You are here

Nationwide Community Care Limited - 35 Mede Way Good

Reports


Inspection carried out on 22 January 2018

During a routine inspection

This inspection took place on 22 January 2018 and was unannounced. 35 Mede Way is a ‘care home’. People in care homes receive accommodation and nursing or personal care as single package under one contractual agreement. CQC regulates both the premises and the care provided, and both were looked at during this inspection. The service provides accommodation and personal care for up to two people with a learning disability. At the time of our inspection two people were receiving support at the service.

At our last inspection in January 2016 and we rated this service good. At this inspection we found that the service remained good.

There was a registered manager in post. A registered manager is a person who has registered with the Care Quality Commission to manage the service. Like registered providers, they are ‘registered persons’. Registered persons have legal responsibility for meeting the requirements in the Health and Social Care Act 2008 and associated Regulations about how the service is run.

This service was provided in line with the values that underpin the ‘Registering the Right Support’ and other best practice guidance. These values include supporting people with choice, promotion of independence and inclusion. People using the service were supported to live as ordinary a life as any other citizen.

Staff understood the need to protect people from harm and the steps they should take if they suspected abuse. Staff were aware of their responsibilities to keep people safe and we saw that they look steps to protect people and reduce the likelihood of harm. Medicines were safely stored and there were clear systems in place to ensure that people received their medicines as prescribed.

There were sufficient numbers of staff available to keep people safe and meet their needs. The staff team was stable and they worked in a flexible way, according to people’s needs and preferences. Recruitment procedures were thorough and reduced the likelihood of the service employing individuals who were unsuitable to work in this type of service.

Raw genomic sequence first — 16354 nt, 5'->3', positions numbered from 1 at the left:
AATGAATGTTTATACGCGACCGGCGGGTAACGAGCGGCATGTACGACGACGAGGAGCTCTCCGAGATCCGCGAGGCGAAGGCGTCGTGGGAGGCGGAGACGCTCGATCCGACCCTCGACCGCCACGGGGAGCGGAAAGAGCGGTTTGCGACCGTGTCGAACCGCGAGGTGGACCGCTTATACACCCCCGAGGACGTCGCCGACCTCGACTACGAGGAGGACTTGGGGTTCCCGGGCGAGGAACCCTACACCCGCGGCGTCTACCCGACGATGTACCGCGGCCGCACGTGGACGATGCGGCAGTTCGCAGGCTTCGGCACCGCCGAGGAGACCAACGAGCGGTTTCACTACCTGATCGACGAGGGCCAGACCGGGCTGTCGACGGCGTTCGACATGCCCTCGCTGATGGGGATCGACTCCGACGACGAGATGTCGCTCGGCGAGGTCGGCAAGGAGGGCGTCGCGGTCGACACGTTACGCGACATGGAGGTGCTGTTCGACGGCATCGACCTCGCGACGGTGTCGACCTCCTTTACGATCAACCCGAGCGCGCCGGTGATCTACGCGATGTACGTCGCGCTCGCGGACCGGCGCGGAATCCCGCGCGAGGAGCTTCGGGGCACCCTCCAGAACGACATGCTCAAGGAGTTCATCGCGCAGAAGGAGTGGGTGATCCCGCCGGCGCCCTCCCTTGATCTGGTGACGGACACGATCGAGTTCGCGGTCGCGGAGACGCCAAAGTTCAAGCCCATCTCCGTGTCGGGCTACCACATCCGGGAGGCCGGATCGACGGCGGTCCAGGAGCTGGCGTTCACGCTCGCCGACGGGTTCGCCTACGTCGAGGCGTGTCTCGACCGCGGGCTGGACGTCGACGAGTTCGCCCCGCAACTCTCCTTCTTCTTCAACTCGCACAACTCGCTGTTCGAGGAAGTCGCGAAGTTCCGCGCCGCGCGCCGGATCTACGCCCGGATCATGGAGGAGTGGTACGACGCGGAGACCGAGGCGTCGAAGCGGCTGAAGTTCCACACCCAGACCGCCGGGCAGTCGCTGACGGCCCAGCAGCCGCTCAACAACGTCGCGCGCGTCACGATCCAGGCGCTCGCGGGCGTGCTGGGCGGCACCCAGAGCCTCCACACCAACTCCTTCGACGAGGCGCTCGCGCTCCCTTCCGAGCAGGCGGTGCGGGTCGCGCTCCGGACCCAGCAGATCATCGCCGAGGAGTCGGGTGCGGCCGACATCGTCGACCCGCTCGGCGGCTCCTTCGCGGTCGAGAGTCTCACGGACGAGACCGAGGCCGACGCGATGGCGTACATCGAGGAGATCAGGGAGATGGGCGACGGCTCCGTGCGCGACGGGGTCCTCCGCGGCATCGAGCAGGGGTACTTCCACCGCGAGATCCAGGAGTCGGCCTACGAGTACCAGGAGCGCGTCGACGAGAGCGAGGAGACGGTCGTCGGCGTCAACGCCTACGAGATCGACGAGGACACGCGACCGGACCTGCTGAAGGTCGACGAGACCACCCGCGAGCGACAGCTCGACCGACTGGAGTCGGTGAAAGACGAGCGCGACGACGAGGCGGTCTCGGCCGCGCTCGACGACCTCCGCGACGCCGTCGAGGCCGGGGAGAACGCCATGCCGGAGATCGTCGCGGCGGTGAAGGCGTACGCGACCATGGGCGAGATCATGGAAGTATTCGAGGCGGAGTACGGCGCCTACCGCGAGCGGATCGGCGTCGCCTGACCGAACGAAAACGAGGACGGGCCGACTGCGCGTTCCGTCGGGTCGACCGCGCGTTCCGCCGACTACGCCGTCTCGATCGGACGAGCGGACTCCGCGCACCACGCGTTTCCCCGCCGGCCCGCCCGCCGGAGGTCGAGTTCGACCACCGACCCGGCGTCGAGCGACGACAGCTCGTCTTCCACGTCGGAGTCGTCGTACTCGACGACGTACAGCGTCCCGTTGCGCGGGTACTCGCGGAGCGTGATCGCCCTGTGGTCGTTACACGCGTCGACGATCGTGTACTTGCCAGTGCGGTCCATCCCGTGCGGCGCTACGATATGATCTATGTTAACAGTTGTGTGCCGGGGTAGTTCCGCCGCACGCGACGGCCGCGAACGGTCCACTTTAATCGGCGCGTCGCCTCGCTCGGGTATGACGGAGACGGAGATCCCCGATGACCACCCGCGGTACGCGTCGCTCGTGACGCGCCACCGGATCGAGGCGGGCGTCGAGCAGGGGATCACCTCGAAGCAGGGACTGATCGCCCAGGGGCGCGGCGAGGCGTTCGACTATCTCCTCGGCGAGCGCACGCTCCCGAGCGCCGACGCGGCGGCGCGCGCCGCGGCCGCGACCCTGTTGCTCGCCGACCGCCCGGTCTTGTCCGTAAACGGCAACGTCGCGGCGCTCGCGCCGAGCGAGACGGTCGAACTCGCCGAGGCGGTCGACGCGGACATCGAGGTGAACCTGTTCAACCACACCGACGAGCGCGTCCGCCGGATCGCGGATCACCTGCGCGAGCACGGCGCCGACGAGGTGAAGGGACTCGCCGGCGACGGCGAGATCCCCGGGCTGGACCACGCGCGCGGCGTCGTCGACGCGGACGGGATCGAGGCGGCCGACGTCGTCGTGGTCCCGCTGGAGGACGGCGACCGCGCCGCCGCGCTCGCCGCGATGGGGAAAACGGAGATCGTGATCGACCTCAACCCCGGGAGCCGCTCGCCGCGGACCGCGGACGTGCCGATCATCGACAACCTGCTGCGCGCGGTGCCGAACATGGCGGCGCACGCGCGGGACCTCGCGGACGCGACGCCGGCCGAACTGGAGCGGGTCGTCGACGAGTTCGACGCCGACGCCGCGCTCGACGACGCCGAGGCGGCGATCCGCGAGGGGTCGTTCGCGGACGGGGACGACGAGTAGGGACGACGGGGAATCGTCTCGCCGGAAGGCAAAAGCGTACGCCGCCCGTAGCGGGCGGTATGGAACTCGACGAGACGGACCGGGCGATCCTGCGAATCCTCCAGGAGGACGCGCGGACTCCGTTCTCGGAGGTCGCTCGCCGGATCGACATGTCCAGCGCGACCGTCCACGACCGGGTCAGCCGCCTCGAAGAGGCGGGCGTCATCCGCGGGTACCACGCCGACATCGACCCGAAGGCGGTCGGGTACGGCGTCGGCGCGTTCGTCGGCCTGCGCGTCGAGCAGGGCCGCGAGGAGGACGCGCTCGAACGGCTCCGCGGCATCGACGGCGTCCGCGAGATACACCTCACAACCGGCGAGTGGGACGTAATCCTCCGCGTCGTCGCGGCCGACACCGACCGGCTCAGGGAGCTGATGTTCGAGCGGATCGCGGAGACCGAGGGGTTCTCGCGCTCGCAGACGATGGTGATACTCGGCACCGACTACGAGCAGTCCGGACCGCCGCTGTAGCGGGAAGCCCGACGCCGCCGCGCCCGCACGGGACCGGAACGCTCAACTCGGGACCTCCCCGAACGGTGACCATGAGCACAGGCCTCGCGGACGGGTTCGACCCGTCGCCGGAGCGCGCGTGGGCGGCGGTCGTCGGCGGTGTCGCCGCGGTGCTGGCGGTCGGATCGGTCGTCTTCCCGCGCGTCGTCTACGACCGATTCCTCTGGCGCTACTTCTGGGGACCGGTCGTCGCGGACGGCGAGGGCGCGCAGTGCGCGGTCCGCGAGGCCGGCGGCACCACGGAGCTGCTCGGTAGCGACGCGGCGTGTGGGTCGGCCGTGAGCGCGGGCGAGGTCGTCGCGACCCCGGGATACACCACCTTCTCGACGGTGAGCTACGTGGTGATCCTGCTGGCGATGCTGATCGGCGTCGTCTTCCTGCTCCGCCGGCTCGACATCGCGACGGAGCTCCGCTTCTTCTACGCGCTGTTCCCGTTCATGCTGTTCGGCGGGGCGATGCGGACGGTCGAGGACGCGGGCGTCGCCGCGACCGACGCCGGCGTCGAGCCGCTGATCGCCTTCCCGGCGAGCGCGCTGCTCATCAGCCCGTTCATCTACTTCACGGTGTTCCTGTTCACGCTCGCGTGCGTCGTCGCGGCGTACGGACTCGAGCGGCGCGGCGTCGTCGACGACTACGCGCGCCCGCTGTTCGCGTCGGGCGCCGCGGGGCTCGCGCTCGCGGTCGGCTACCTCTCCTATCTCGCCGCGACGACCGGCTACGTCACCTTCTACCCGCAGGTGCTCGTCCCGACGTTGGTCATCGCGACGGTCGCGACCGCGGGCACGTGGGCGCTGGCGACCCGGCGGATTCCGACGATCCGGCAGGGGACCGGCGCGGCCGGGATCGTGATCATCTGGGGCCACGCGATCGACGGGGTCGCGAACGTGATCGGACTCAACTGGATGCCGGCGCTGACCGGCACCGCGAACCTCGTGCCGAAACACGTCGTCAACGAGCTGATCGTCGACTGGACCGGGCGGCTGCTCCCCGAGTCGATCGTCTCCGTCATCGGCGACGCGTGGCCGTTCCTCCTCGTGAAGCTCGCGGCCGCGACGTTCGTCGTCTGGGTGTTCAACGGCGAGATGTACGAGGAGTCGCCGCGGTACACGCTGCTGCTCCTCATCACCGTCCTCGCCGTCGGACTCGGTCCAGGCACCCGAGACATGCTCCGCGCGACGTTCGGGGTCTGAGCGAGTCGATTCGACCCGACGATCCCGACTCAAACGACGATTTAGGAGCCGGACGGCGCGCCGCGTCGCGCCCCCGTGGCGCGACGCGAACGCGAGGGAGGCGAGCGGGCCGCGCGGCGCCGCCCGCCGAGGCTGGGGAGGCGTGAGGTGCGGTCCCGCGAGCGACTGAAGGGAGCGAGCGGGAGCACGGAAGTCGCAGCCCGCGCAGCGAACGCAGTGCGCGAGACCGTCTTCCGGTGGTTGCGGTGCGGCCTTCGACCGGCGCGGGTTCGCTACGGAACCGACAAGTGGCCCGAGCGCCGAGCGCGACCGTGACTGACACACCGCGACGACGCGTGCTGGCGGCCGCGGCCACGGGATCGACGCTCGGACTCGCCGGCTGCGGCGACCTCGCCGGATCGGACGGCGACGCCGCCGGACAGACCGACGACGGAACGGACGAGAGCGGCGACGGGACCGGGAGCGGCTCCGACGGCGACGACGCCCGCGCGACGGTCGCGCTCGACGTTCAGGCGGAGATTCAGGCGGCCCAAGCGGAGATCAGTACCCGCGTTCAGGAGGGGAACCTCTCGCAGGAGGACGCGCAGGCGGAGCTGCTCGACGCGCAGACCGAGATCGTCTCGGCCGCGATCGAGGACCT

People were supported by staff who had been trained and were well motivated and supported. Staff had a good understanding of healthy eating and we saw that they sought advice appropriately from health professionals and followed their recommendations.

People were supported to have choice and control of their lives and staff supported them in the least restrictive way possible. Staff had been provided with training in the Mental Capacity Act (MCA) 2015 and Deprivation of Liberty Safeguards (DoLS) and understood the principles of consent and best interests. The MCA and DoLS ensure that, where people lack capacity to make decisions for themselves, decisions are made in their best interests according to a structured process.

People were supported by staff who knew them well and treated them with kindness. Care plans were person centred, detailed and informative. Daily recordings were undertaken along with handovers to ensure good communication and continuity of care.

People were supported to have a full life and maintain relationships with those important to them.

The manager provided strong leadership and was visible and accessible. Quality assurance systems were in place to monitor the delivery of care and safety of the service. Actions were taken where areas for improvement were identified.

For a more comprehensive report regarding this service, please refer to the report of our last visit dated January 2016.